Once you have selected your site and the plants you wish to establish there, you must look at the soil conditions of the site. Proper soil is necessary for the successful growth of most native plants, which perform poorly in hard pan, clay, or adobe soils.
How to Grow Native Plants
If natives are to be planted in the types of soil mentioned above, dig planting holes several times the size of the root-ball and backfill with 50% - 75% compost. A large planting hole ensures the development of a strong root system and the compost will give the plant the nourishment it needs. Native plants should not be planted in ground that is denser than potting soil.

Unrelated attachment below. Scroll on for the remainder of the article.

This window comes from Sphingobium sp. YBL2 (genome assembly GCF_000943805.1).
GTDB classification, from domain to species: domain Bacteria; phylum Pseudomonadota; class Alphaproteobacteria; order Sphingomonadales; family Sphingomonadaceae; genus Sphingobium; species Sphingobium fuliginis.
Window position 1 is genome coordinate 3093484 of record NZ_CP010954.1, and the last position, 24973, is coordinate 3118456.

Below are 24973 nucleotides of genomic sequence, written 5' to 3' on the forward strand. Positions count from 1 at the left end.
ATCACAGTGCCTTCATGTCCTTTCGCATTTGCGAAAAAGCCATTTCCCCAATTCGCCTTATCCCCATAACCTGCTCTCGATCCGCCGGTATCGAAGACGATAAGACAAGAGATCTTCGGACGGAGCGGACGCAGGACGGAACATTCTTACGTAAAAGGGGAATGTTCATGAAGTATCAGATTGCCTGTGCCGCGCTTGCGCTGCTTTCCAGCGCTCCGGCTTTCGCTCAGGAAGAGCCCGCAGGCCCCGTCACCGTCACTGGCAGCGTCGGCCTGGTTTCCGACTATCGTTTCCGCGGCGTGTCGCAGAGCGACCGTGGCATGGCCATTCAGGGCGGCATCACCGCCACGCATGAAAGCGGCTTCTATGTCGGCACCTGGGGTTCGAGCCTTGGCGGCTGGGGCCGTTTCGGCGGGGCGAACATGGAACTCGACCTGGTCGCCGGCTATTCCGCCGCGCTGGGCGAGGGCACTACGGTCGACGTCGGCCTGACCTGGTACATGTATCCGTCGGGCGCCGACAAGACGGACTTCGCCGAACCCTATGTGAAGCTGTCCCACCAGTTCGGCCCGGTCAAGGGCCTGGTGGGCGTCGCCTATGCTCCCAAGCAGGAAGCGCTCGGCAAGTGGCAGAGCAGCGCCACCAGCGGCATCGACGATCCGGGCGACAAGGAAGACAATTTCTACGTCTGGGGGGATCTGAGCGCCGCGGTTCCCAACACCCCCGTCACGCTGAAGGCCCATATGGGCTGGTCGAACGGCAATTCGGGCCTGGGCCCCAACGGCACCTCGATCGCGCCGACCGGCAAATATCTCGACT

If there is no alternative, mix volcanic cinder into the soil before planting to encourage maximum root development. Fill the hole with water and if the water tends to puddle or drain too slowly, dig a deeper hole until the water does not puddle for longer than one or two minutes. Well-drained soil is one of the most important things when planting natives as you will see in the next section.